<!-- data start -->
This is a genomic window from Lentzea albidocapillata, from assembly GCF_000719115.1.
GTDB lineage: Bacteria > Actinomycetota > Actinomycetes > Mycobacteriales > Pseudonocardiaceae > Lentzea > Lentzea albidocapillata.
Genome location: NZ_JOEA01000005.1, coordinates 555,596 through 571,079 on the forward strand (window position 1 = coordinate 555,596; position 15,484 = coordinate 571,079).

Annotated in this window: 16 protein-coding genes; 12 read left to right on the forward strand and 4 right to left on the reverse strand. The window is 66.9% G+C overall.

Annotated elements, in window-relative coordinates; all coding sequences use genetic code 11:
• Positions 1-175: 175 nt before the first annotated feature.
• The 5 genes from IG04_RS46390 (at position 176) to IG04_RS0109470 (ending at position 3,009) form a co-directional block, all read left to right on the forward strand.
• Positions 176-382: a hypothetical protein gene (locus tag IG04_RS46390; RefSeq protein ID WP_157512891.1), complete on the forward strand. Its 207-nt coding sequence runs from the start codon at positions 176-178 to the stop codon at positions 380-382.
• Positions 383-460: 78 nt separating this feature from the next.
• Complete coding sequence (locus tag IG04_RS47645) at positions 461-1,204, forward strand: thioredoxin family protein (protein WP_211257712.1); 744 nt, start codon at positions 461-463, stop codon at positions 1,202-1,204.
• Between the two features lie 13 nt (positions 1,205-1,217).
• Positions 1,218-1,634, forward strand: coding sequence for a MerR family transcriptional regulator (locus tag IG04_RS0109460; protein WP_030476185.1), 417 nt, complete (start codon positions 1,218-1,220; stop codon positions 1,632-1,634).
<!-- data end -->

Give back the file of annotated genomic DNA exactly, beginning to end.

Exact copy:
This is a genomic window from Lentzea albidocapillata, from assembly GCF_000719115.1.
GTDB lineage: Bacteria > Actinomycetota > Actinomycetes > Mycobacteriales > Pseudonocardiaceae > Lentzea > Lentzea albidocapillata.
Genome location: NZ_JOEA01000005.1, coordinates 555,596 through 571,079 on the forward strand (window position 1 = coordinate 555,596; position 15,484 = coordinate 571,079).

Annotated in this window: 16 protein-coding genes; 12 read left to right on the forward strand and 4 right to left on the reverse strand. The window is 66.9% G+C overall.

Annotated elements, in window-relative coordinates; all coding sequences use genetic code 11:
• Positions 1-175: 175 nt before the first annotated feature.
• The 5 genes from IG04_RS46390 (at position 176) to IG04_RS0109470 (ending at position 3,009) form a co-directional block, all read left to right on the forward strand.
• Positions 176-382: a hypothetical protein gene (locus tag IG04_RS46390; RefSeq protein ID WP_157512891.1), complete on the forward strand. Its 207-nt coding sequence runs from the start codon at positions 176-178 to the stop codon at positions 380-382.
• Positions 383-460: 78 nt separating this feature from the next.
• Complete coding sequence (locus tag IG04_RS47645) at positions 461-1,204, forward strand: thioredoxin family protein (protein WP_211257712.1); 744 nt, start codon at positions 461-463, stop codon at positions 1,202-1,204.
• Between the two features lie 13 nt (positions 1,205-1,217).
• Positions 1,218-1,634, forward strand: coding sequence for a MerR family transcriptional regulator (locus tag IG04_RS0109460; protein WP_030476185.1), 417 nt, complete (start codon positions 1,218-1,220; stop codon positions 1,632-1,634).